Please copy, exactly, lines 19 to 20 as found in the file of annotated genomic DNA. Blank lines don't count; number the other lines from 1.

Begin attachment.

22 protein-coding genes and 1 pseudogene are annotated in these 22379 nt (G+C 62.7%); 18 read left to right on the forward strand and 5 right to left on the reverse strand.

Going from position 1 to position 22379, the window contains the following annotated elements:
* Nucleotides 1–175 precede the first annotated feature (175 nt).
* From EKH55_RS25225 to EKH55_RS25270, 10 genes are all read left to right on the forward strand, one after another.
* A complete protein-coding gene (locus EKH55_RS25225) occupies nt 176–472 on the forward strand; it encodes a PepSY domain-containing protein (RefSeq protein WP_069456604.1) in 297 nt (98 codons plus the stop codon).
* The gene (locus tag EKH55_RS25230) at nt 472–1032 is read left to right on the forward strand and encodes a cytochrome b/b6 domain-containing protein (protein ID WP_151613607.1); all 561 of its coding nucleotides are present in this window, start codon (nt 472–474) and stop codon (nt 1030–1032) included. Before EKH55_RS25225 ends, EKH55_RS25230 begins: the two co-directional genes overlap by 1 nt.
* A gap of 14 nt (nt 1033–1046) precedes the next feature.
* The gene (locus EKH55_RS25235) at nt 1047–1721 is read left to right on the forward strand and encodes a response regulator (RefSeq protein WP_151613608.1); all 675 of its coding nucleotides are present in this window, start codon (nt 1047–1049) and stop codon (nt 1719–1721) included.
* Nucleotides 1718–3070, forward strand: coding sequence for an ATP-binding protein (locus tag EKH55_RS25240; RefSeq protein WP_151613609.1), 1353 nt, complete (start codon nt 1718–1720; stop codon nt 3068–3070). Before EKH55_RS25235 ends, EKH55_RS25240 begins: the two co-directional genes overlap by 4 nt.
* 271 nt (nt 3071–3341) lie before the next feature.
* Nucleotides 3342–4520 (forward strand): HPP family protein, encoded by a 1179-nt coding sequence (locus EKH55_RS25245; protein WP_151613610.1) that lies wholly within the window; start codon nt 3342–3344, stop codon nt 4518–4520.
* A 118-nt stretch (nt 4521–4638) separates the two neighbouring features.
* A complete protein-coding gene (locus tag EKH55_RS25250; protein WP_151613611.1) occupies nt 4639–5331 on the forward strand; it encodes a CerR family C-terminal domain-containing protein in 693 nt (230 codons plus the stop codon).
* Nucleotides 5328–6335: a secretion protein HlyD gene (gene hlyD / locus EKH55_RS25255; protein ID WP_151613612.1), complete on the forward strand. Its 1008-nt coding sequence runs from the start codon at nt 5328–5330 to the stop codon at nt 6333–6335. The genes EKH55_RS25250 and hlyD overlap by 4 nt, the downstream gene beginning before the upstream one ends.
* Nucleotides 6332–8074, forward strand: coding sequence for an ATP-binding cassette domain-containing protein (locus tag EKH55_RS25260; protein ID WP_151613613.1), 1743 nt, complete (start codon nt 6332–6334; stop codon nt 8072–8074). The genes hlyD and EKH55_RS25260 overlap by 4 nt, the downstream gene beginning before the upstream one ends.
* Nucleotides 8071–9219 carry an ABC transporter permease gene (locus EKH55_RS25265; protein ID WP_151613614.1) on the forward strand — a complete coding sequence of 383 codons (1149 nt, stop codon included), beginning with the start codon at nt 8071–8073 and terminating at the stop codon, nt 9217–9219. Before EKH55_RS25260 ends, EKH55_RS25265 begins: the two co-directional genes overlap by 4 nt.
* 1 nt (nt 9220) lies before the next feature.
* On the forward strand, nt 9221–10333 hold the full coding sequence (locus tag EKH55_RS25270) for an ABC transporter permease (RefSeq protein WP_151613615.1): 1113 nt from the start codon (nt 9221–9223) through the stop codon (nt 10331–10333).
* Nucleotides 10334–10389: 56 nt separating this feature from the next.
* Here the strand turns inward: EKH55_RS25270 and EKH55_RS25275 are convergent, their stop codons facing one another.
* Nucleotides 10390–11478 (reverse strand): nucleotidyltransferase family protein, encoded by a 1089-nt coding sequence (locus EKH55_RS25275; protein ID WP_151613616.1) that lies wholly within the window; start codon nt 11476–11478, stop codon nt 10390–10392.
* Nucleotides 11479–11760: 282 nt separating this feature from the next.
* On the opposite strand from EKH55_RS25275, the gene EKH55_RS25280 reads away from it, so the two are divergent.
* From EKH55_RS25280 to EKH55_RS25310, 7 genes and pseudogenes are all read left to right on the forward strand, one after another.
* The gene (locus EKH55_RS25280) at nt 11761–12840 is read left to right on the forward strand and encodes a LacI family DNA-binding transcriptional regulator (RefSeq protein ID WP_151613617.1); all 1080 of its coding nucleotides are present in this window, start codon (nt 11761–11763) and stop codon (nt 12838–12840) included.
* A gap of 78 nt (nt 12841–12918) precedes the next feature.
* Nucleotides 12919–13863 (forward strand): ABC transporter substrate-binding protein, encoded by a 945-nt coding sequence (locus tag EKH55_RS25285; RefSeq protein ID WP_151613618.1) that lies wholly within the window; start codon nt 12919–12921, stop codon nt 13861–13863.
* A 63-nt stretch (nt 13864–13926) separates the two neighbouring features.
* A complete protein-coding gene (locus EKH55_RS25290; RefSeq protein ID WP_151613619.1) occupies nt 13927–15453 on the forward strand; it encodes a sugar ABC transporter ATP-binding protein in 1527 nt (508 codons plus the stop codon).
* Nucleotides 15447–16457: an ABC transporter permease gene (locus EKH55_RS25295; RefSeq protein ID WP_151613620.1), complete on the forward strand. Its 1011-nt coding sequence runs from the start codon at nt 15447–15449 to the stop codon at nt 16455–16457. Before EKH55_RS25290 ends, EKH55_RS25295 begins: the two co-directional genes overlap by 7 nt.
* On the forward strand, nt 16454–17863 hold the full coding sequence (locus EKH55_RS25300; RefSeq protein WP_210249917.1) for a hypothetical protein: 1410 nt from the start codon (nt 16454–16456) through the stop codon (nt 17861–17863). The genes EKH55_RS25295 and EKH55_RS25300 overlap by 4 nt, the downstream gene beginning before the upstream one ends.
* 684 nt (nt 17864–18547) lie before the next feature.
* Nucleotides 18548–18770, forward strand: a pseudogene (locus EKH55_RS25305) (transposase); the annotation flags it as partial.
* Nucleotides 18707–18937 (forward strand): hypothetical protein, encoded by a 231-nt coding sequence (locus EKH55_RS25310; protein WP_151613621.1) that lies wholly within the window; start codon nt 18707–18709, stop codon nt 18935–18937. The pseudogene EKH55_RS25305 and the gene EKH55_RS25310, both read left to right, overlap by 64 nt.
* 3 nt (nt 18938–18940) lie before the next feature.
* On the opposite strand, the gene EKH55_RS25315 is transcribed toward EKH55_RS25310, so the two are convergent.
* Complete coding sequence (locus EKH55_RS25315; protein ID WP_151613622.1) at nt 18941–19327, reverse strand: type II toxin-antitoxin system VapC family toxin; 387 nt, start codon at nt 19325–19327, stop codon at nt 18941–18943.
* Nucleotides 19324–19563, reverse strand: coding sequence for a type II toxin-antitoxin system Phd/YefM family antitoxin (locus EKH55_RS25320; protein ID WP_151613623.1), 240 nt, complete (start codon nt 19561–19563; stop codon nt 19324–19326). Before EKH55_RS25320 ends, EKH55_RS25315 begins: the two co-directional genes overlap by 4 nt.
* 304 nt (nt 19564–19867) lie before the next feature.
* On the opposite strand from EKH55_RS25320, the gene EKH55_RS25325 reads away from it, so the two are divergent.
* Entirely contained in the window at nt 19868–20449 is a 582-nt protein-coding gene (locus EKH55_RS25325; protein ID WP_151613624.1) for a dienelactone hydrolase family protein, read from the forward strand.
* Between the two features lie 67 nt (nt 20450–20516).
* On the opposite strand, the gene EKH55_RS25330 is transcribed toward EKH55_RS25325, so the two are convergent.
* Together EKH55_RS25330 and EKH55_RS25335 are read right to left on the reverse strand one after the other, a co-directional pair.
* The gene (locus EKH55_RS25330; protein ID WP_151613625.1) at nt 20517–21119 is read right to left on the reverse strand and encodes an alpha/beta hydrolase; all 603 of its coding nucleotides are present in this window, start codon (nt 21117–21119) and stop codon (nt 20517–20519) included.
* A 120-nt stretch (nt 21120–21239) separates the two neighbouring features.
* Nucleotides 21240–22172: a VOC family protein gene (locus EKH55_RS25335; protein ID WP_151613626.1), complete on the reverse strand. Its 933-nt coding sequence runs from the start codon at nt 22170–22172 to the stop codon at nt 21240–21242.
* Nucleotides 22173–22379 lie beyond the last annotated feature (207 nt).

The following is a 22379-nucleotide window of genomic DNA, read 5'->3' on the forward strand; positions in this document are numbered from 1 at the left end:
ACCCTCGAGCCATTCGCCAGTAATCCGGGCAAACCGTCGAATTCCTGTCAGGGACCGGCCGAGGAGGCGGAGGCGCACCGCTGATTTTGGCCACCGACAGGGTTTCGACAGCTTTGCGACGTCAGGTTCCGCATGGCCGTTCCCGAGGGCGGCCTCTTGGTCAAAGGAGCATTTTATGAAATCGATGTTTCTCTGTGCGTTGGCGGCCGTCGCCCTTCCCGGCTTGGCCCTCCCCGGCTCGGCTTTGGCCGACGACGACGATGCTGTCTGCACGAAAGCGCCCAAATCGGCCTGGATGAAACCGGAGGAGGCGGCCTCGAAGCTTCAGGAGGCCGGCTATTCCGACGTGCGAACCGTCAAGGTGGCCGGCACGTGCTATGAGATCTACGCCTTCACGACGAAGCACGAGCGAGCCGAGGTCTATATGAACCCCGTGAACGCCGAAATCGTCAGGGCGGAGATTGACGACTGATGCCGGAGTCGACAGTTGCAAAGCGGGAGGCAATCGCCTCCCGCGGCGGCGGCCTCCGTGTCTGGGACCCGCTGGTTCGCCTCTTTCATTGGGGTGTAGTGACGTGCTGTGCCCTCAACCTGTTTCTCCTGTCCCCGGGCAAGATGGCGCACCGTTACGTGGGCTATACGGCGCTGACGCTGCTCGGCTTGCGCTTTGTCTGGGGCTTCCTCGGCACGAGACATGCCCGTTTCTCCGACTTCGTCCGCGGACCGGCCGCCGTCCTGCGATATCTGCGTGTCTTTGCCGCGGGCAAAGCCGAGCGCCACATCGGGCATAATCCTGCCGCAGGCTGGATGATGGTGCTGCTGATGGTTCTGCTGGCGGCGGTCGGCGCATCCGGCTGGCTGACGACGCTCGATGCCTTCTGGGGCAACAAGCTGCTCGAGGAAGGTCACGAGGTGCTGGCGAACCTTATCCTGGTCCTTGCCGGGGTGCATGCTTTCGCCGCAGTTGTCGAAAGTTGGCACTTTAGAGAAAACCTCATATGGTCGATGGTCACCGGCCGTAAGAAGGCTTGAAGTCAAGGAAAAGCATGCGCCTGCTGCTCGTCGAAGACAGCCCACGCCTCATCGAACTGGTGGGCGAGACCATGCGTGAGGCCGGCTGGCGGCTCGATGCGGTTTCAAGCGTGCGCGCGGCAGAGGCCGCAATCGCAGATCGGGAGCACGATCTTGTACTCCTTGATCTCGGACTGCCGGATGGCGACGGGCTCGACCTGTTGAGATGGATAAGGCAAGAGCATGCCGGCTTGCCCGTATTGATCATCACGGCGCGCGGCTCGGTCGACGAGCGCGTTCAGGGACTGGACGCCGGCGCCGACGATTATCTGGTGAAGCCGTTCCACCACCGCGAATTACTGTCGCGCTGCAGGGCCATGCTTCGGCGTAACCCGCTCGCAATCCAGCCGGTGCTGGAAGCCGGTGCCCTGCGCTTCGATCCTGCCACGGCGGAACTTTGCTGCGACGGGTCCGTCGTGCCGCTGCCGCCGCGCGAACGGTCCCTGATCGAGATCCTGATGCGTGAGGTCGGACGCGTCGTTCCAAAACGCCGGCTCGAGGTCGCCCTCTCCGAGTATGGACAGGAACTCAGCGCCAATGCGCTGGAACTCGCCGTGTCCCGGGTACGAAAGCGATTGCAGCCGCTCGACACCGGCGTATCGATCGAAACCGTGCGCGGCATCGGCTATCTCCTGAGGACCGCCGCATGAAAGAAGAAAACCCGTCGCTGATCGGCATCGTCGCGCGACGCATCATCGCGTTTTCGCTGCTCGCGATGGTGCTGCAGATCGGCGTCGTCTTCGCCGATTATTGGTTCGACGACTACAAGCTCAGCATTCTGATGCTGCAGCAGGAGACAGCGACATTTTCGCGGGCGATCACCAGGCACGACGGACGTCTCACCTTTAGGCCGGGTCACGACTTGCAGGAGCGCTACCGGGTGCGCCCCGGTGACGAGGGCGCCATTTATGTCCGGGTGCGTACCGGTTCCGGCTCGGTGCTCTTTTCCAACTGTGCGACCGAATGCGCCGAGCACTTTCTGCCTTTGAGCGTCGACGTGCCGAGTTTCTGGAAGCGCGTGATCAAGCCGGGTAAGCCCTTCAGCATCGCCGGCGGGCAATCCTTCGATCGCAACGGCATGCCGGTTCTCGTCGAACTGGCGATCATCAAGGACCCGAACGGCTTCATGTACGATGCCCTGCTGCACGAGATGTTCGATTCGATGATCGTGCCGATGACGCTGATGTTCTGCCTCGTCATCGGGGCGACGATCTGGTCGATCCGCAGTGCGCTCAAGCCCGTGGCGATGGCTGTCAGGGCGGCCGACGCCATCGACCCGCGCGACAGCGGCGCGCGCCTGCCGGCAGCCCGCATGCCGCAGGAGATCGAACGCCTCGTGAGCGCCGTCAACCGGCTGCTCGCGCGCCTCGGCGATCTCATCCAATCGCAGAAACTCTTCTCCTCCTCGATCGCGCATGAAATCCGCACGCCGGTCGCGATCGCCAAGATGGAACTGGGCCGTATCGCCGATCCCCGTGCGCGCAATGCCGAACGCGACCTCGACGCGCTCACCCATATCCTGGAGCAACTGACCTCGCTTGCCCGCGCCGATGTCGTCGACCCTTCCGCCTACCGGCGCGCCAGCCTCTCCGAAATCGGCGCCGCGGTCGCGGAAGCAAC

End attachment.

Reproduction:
* Nucleotides 10334–10389: 56 nt separating this feature from the next.
* Here the strand turns inward: EKH55_RS25270 and EKH55_RS25275 are convergent, their stop codons facing one another.